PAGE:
Asian Pollution Cloud Changing Climate, Study Says

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Huebert headed the research team for the Aerosol Characterization Experiments, or ACE-Asia, which concentrated on aerosols—tiny solid or liquid particles suspended in the atmosphere. Some aerosols come from natural sources like dust from volcanoes and deserts. But most come from human activities like burning wood and coal. Asia is one of the largest sources of aerosols on the Earth.

Aerosols can harm human health by causing asthma and through exposure to the carcinogens they harbor, including arsenic, lead, chromium, selenium and other toxic materials.

Aerosols powerfully affect the environment and climate. They absorb the acids that create acid rain. They reflect sunlight and influence rainfall patterns, affecting weather and global climate change. Understanding the way they affect climate is one of the more perplexing problems for atmospheric scientists.

Atmospheric scientists are puzzling over the interaction of aerosols and other factors like greenhouse gases—carbon dioxide and other gases that trap the sun's heat and warm the Earth's atmosphere.

Altering Climate

"While many parts of Earth are warming up because of greenhouse gases, in places where there are huge concentrations of aerosols, there is actually cooling," said Huebert. In April, for example, the surface cooling effect of aerosols downwind of Asia is 10 percent higher than warming caused by greenhouse gases, Huebert notes.

When you increase temperature differences between places, it may increase the severity of storms, like hurricanes," Huebert says. "One possibility is that this could cause more severe storms, more droughts and more floods."

Although the climatic impact of this cooling is still being assessed, scientists do know that these temperature disparities have great impact on the water cycle. "When air is warmer than the Earth below it, you reduce evaporation and the formation of clouds—which reduces rainfall," explained Huebert.

Good and Bad News

Researchers presented good news as well as bad.

One study, Transport and Chemical Evolution over the Pacific (TRACE-P), "sniffed air coming out of China to learn what was being emitted," says project leader Daniel J. Jacob, an atmospheric chemist from Harvard University in Cambridge, Mass.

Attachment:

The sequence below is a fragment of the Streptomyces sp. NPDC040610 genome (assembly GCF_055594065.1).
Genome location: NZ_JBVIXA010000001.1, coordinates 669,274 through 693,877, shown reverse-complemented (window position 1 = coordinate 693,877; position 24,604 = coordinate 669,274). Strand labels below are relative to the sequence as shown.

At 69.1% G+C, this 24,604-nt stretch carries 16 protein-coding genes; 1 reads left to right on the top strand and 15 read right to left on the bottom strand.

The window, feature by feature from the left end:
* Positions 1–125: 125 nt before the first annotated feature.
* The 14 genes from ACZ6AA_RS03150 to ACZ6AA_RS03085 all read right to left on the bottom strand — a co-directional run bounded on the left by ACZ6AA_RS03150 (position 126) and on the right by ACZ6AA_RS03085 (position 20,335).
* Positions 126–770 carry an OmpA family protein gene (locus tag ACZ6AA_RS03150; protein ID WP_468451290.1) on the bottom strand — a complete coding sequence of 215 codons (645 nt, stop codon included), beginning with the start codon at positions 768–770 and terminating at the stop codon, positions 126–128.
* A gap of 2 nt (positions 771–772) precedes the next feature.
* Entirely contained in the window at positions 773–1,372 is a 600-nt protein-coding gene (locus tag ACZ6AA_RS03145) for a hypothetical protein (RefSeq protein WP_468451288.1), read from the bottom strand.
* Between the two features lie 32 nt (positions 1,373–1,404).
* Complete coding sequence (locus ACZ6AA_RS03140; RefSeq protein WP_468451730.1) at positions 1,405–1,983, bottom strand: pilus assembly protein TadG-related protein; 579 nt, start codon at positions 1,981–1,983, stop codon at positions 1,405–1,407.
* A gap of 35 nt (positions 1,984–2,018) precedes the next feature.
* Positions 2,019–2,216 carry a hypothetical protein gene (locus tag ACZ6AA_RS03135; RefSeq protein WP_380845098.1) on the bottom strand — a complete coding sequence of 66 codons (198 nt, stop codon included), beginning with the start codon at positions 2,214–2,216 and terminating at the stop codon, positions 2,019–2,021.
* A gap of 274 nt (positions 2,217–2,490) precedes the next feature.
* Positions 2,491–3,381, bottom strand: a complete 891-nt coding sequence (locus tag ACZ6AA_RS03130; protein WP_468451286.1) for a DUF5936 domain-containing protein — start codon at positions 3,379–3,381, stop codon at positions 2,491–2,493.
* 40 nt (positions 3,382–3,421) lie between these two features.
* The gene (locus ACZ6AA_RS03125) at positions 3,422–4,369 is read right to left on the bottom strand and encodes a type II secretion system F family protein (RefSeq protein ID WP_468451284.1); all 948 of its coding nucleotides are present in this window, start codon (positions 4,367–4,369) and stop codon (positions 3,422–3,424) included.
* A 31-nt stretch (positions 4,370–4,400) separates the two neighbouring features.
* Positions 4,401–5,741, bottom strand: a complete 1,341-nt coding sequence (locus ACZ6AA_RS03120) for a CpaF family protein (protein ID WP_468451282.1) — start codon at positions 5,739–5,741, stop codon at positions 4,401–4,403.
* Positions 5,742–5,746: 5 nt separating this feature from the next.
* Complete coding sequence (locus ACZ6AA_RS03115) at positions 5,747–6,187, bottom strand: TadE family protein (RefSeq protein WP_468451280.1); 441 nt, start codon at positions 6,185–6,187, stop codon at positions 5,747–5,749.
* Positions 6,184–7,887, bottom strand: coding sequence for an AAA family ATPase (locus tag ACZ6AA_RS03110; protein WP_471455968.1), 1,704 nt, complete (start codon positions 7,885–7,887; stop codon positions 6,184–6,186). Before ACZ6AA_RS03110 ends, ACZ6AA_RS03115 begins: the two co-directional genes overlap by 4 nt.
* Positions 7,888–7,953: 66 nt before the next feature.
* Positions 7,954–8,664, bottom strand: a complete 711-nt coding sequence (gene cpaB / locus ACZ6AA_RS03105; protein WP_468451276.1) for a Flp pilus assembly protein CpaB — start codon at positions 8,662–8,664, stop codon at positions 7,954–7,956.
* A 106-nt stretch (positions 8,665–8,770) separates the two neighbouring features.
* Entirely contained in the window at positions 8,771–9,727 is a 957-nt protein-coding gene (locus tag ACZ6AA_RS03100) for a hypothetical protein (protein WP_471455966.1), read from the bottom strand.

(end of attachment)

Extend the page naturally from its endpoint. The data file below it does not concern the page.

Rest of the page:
Jacob's team tested for about 100 different "species" of pollutants, including greenhouse gases, aerosols and ozone. Although nothing on the list had significantly improved since 1994, "there hasn't been the kind of explosive growth that was predicted," Jacob says.

An exception was soot and carbon, caused by low-tech polluters like wood- and dung-burning stoves and cooking fires, as well as dirty industries. "There was also a lot of biomass burning from forest fires in Cambodia and Thailand," Jacob says.

Asian Ozone Comes to California

Another study examined ozone levels reaching California from across the Pacific and discovered that they are 30 percent higher than levels detected in 1985.

"The increase in ozone is surprising," says David P. Parrish, an atmospheric chemist with the National Oceanic and Atmospheric Administration Aeronomy Lab in Boulder, Colo., and head of the Intercontinental Transport and Chemical Transformation study. "It was larger than we expected. It reduces the room we have to mess up our own air."

"To address the problem, we will need an international consortium of governments willing to make policy based on the best available scientific consensus," Huebert says.

In a world where prevailing winds can push pollution clouds like the Asian Express halfway around the world in a week's time, these new findings underscore how no nation is an island.

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